There are loads of good reasons to have a blog on your website but your website is NOT your blog. The blog is a piece of your website. Your business is NOT your blog. The blog is a piece of your business. It's about strategic content marketing that funnels people in. First, they read your content, then they sign up for your list, and then they book your services, etc. But the idea is that you are a business owner. You're not a blogger and so you need to think in terms of being a business owner.

Numero 2:

You should have a strategic homepage. Your homepage IS your "Start Here" page and you don't need to label it "Start Here" in your navigation. You just need to have a good strategic homepage in place (more on that in just a second).

Numero 3:

Your people know how to internet. Trust the people that you're speaking to (that are the kind of people that would book services and buy things online) are the kind of people that know how to use the Internet. They expect that if they click on that little logo graphic in your top banner, that it will take them to your homepage. You don't need to label it for them. OK so just give your people a little bit of credit.

What should you do INSTEAD of a “Start Here” page?

Create a strategic homepage, of course! And, essentially, that means that you let people know right away (1) what you do, (2) who you serve, and (3) how you’re different. Then give them 1-3 options for how they can jump into your website or your services or your content. You also want to provide a little bit of social proof in the form of testimonials (or maybe logos of where you've been published). And then, lastly, you want to get people onto your email list.

Regardless of if you offer services or products, your email list is something that you OWN. And it's a place for you to directly interact with your potential clients and customers. And in my FREE Homepage Blueprint Masterclass, I walk you through a step-by-step template for creating your own strategic homepage for your website.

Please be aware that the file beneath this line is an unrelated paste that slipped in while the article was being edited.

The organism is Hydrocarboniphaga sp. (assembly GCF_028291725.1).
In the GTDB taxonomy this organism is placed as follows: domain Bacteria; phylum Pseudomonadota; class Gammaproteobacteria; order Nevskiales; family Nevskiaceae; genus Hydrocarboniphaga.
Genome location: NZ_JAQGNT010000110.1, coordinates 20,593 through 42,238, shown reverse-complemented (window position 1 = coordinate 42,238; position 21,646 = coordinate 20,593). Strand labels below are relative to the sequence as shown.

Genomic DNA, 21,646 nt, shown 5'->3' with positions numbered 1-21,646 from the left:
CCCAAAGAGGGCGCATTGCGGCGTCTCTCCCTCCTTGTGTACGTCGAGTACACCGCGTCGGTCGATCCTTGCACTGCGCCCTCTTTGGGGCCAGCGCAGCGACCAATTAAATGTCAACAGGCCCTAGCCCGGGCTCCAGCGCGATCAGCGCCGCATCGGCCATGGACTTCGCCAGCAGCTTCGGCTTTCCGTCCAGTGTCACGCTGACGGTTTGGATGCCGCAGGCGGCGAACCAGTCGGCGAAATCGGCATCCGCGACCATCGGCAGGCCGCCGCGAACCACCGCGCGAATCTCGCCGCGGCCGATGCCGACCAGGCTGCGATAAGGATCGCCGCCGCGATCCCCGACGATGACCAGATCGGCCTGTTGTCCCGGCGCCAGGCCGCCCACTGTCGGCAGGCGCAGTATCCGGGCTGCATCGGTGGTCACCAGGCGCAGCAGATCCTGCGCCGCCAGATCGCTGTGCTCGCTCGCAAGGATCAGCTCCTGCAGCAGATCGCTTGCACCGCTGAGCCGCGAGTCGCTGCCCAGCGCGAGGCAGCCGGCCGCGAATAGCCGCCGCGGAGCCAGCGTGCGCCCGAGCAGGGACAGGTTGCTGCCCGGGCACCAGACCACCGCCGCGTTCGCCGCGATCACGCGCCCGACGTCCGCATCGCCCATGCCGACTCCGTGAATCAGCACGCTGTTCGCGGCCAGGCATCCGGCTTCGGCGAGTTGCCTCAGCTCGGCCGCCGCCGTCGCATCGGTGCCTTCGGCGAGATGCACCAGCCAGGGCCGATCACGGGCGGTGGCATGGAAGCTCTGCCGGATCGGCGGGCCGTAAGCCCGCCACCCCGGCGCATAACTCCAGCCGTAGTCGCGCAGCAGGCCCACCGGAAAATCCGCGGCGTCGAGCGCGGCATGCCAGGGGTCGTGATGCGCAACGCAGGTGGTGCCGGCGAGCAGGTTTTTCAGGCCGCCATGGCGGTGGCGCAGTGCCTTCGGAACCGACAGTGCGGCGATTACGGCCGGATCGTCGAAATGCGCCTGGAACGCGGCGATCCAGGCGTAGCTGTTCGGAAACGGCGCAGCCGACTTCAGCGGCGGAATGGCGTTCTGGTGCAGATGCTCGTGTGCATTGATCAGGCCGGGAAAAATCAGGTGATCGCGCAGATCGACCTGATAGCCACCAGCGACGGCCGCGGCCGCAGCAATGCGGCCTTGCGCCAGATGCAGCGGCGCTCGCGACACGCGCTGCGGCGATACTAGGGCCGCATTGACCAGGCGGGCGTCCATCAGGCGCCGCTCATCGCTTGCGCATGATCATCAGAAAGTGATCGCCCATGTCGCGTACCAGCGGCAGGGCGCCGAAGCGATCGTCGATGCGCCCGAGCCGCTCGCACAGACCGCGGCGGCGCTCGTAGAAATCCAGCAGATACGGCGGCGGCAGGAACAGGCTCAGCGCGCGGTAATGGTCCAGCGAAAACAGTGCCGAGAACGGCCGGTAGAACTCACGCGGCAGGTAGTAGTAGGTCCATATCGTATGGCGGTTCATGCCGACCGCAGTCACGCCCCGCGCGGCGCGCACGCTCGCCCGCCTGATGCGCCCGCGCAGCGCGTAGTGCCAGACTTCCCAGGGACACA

Take action on this now.

Don't just take what you’ve read here and think, “Yeah, that makes sense. I'll put that in my Asana to-do list and never actually do it.” OK? I want you to go sign up for my completely free Homepage Blueprint Masterclass right now. And then, if you’re ready to go even further in your website strategy, then grab my $27 Website 101 mini-course that covers my entire website prep process. I highly recommend that you take action and you sign up for both of those.

The recap:

The "Start Here" page emerged about 10 years ago with the OG bloggers that essentially began the “creative entrepreneur” movement. They needed a place for their new website visitors to go to learn about them and to dive into their content. So they put up a “Start Here” page to accompany their blog and make it easier for new visitors to explore their vast content catalogs.

So who uses them, now? You’ll still see some of those bloggers using the “Start Here” page as well as some of their followers.

But the thing is: you’re not a blogger, you’re a business owner.

That’s why you NEED a homepage that’s focused on your business strategy, rather than a “Start Here” page. And you can get my step-by-step method for creating a strategic homepage for FREE by signing up for the Homepage Blueprint Masterclass.